I am on the Natchez Trace Parkway, at Meriwether Lewis National Monument. This is where Meriwether Lewis, of the Lewis and Clark Expedition fame, met his end. He was travelling along the Natchez Trace to Philadelphia to present the story of his journey.
I've been fascinated by Meriwether Lewis since my last bike ride. I followed the path of the Lewis and Clark expedition for much of the way. I read Stephen Ambrose's biography of Meriwether Lewis as I rode. This was a great experience. Lewis completed an amazing expedition, and was one of the most famous people in America, a great hero, given a plum job as governor of the Missouri territory, and then he just... imploded? He never succeeded at anything again, and never organized and presented all the terrific scientific information he had gathered. He died at age 35, here. The circumstances are mysterious. Ambrose suggests it may have been suicide, and suspects that he suffered from bipolar disorder. Lewis was definitely a Generation X kind of guy.
The Natchez trace is really cool. There is the parkway, which is a two lane road like the Blue Ridge Parkway, for scenic drives, with no services, and widely separated campgrounds with no showers. The original Natchez Trace was the first federal road to the southwest. It was built in 1801, and it ran from Nashville to Natchez, Mississippi. It went through Indian territory, and the government got a treaty to build the road. In places, the parkway crosses the original trace and there are signs pointing this out. Here is a shot of a section of the original trace, from near Meriwether Lewis' grave.
The way this worked was the settlers in Kentucky and Tennessee would haul their produce on boats down the Mississippi to New Orleans to sell. Since there was no way to get the boats back up the river, they would sell the boats for the wood and return overland on the Natchez Trace. This went on until 1820, when the first steamboat sailed upstream from Natchez.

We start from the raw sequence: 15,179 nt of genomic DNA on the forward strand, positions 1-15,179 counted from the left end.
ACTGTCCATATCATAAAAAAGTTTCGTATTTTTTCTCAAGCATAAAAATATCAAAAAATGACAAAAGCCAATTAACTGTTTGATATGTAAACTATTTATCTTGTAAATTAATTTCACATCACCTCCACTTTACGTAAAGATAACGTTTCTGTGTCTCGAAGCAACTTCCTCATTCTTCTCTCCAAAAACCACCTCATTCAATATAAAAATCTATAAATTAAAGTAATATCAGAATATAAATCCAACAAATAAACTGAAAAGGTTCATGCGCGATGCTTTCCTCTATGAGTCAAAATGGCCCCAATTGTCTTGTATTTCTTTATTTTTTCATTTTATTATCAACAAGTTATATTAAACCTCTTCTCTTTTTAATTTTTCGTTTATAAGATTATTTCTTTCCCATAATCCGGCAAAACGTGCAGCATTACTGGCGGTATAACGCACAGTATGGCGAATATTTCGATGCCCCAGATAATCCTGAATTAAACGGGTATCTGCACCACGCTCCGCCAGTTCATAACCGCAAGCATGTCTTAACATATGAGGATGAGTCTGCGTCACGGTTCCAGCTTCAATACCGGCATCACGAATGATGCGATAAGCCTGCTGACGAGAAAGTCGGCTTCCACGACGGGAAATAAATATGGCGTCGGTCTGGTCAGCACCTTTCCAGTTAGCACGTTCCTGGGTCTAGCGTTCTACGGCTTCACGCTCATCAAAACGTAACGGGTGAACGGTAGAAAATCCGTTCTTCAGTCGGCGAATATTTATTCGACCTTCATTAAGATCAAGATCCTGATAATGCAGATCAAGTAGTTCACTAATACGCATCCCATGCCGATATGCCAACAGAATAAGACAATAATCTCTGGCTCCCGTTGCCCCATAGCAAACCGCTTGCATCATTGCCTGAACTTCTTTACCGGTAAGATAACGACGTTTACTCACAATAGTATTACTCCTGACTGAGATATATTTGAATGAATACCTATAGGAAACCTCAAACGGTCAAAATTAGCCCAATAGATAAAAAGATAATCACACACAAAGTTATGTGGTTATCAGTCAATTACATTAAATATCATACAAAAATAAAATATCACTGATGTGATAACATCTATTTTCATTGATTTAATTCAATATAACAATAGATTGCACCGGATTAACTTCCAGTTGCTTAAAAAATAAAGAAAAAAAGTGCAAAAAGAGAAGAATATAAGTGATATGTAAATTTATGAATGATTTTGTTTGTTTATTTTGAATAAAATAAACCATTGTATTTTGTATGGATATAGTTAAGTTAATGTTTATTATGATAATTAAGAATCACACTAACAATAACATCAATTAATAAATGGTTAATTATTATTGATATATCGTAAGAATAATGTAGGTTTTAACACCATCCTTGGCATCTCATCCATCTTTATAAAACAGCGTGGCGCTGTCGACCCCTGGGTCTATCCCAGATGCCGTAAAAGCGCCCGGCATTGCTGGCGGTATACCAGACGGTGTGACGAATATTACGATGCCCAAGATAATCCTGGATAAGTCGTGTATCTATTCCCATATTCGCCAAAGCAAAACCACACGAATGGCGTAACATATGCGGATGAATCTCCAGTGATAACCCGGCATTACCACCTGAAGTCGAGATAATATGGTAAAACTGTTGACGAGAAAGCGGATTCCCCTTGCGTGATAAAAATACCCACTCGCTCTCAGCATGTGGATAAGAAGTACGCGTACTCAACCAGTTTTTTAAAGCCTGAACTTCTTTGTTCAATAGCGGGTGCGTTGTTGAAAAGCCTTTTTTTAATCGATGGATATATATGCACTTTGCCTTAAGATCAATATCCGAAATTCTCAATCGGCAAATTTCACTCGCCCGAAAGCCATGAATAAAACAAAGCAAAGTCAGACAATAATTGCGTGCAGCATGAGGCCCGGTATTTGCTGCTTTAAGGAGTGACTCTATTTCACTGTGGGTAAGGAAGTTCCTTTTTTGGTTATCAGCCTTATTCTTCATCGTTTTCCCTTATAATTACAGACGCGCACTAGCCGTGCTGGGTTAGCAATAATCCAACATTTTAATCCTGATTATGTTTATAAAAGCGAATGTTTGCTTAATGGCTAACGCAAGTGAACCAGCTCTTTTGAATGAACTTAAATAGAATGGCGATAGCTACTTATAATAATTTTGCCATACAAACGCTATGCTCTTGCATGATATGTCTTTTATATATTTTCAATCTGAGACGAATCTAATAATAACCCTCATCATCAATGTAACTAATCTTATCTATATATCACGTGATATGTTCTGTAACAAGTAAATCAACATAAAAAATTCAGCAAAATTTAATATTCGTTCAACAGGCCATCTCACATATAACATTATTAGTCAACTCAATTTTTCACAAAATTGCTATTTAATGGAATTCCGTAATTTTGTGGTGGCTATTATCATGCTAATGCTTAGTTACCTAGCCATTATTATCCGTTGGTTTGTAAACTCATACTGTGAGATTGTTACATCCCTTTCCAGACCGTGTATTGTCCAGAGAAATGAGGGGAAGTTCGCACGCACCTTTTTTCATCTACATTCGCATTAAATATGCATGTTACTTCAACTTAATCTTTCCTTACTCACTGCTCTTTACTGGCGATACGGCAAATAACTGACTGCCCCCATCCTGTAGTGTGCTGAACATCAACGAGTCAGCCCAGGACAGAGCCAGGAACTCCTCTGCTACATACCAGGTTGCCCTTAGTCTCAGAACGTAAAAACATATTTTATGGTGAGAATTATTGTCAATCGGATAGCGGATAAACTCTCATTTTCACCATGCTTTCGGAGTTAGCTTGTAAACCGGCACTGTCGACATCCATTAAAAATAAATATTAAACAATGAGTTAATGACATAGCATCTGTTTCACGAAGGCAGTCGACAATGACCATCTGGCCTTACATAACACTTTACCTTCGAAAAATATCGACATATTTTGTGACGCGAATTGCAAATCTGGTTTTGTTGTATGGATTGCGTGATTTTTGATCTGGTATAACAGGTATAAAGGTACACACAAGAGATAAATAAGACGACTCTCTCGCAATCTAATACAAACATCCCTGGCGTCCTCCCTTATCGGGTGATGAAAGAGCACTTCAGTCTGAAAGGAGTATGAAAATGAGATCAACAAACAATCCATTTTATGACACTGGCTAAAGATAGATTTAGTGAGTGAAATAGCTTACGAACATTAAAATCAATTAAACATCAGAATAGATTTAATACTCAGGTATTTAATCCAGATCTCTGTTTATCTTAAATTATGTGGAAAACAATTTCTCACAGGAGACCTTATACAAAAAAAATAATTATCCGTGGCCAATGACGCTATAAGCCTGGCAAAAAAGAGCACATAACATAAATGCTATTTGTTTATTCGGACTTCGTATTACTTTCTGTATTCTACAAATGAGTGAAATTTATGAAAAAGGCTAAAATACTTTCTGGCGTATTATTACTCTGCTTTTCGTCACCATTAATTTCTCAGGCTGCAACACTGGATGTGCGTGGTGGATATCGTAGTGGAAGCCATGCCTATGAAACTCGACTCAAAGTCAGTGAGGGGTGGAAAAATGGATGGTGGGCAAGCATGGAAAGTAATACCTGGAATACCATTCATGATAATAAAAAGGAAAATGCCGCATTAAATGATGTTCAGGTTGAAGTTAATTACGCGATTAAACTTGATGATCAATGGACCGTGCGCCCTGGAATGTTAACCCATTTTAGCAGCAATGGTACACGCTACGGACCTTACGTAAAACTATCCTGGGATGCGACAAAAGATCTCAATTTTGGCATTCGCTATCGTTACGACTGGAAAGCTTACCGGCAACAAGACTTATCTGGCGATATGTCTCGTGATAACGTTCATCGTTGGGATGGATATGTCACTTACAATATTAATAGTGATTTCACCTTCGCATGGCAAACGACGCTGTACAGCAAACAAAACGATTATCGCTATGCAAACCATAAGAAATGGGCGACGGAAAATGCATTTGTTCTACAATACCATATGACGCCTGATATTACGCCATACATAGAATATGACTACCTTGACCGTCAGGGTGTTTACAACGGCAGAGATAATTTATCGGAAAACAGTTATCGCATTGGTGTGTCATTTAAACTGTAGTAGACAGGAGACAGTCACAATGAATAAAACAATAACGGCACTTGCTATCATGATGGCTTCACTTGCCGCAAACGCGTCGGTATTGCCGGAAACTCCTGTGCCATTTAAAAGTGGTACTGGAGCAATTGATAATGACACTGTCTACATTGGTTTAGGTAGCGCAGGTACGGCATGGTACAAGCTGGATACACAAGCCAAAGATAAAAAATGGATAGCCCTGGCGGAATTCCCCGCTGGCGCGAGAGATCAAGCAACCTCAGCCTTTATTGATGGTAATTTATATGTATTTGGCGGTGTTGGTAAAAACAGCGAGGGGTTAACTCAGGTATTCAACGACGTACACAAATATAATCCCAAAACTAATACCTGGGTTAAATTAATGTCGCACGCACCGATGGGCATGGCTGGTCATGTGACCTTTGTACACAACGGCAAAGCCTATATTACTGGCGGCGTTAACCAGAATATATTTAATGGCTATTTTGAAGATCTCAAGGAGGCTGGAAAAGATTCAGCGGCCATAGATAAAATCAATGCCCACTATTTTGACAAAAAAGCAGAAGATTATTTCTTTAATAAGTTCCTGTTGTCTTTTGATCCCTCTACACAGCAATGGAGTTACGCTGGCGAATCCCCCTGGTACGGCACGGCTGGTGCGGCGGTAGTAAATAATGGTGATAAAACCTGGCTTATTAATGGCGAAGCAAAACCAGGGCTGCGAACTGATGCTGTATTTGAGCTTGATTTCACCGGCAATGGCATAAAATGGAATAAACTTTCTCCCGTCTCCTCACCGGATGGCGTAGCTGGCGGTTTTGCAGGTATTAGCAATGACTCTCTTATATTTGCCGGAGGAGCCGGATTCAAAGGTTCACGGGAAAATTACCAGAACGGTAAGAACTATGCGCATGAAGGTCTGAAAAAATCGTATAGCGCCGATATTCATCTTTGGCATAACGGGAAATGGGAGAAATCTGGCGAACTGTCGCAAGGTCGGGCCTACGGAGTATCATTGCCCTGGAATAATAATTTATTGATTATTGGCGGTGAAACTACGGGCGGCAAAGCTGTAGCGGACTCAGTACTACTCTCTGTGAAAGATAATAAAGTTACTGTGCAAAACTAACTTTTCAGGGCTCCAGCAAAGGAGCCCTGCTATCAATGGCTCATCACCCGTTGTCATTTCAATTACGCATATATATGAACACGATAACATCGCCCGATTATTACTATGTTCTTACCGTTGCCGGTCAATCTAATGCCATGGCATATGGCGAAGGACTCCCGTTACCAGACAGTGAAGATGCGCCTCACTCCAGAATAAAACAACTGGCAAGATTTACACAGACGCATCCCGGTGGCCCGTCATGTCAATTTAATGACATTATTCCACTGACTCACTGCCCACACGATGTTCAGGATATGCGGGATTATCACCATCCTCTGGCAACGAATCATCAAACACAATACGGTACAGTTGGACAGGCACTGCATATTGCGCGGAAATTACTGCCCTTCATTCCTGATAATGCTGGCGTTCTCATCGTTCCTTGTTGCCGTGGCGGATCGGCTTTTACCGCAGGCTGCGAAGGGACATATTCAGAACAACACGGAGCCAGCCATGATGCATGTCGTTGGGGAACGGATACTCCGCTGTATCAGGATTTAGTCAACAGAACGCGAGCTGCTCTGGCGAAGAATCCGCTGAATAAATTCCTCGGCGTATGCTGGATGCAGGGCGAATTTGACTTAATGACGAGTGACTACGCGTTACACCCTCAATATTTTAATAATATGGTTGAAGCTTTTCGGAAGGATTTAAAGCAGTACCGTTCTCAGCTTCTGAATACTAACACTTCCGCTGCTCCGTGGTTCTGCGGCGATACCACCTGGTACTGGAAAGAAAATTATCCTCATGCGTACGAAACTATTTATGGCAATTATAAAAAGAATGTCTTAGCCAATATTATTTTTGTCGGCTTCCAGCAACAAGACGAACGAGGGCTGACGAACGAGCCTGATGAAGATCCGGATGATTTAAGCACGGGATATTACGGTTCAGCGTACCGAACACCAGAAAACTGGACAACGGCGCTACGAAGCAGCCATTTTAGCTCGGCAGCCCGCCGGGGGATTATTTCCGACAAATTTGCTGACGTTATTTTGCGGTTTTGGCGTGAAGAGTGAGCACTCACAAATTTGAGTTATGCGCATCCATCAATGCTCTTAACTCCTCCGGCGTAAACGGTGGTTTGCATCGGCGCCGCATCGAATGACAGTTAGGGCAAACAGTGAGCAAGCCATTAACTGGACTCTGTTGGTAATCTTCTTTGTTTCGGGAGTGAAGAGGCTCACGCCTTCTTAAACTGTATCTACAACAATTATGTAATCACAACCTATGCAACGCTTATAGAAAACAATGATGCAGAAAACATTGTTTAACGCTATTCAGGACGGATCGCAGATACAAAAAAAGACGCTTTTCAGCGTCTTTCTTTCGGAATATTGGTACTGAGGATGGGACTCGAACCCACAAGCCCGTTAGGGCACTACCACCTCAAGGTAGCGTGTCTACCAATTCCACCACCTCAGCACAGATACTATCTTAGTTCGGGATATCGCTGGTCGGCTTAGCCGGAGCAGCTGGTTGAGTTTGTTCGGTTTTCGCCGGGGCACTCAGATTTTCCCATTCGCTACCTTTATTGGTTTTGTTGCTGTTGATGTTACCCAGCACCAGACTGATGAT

I had a really great day of riding today. I left Bellevue at the crack of dawn, and loaded up on supplies at the Kroger on the way out. I'm just going to cook for myself until Tupelo, which is the day after tomorrow. When I left, it was about 40 degrees out. You can see the frost on the ground in this picture at the start of the Trace.
There were a lot of hills at the start. This part of Tennessee is pretty rough. Nothing tall, but there are lots of ravines and gorges. It was about 50 most of the day. About 10, the wind picked up, the sky became overcast, and there was occasional very light rain for the rest of the day. I ate from the snack bag, and got into the campground at 2:00. I cooked myself some tasty Zatarain's Black Beans and Rice for dinner, and now I'm happily sitting next to the fire.
I'm very proud of my fire. It's quite a construction. All the wood is wet from the rain. The fire is in layers, with the top layers consisting of wet wood that is drying out. I have a supply of dry sticks now for tomorrow morning. Of course, there is no firewood for sale here. They don't even bother charging you for the camp site. It's all free. There's no electricity either. I can go five days on the laptop between charges, but Allen's cell phone has to be recharged every two days. I'll see what I can do about that. I am not optimistic.
Here is the actual route for today. For the first time in nearly a week, I am stopped somewhere on my original plan. I am one day ahead of the plan.